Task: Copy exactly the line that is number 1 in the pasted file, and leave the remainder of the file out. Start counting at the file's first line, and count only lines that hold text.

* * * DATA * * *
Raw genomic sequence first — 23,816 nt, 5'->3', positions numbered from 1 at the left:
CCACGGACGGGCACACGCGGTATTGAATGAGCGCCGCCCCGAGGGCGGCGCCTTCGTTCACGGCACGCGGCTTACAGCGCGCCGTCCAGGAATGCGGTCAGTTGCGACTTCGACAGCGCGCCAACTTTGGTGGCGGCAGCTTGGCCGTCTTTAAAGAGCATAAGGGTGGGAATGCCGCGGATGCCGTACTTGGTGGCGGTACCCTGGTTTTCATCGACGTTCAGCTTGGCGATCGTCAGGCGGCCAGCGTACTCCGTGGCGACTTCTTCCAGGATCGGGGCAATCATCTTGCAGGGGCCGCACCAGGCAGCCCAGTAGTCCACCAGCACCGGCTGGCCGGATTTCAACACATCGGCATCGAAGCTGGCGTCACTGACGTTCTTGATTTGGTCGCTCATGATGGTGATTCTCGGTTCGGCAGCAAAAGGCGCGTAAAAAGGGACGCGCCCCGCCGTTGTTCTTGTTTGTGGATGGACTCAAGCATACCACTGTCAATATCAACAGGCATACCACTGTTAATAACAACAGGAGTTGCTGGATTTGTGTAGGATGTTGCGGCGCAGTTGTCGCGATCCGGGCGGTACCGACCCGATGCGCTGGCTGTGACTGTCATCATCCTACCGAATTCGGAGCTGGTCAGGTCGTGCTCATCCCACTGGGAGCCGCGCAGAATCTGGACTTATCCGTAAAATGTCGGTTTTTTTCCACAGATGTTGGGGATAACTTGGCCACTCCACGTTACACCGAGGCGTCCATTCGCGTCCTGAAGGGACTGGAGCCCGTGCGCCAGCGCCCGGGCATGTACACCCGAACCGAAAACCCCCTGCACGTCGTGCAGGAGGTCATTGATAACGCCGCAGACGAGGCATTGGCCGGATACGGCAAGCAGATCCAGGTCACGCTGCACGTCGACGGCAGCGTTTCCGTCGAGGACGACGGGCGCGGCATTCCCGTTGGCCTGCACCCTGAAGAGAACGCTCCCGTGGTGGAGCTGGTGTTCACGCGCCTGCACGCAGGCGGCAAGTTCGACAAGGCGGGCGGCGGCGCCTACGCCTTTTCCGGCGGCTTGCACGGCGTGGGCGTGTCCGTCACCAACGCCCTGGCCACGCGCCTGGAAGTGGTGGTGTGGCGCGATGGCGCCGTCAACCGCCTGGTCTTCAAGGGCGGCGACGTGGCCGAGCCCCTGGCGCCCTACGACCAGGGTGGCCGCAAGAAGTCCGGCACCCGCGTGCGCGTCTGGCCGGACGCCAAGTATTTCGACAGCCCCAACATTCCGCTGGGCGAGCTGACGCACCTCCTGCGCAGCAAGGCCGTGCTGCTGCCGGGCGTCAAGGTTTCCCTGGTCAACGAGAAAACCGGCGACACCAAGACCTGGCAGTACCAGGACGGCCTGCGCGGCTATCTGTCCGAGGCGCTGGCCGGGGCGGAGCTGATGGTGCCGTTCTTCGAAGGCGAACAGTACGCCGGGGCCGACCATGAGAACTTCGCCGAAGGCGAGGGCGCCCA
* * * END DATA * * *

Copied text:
Raw genomic sequence first — 23,816 nt, 5'->3', positions numbered from 1 at the left: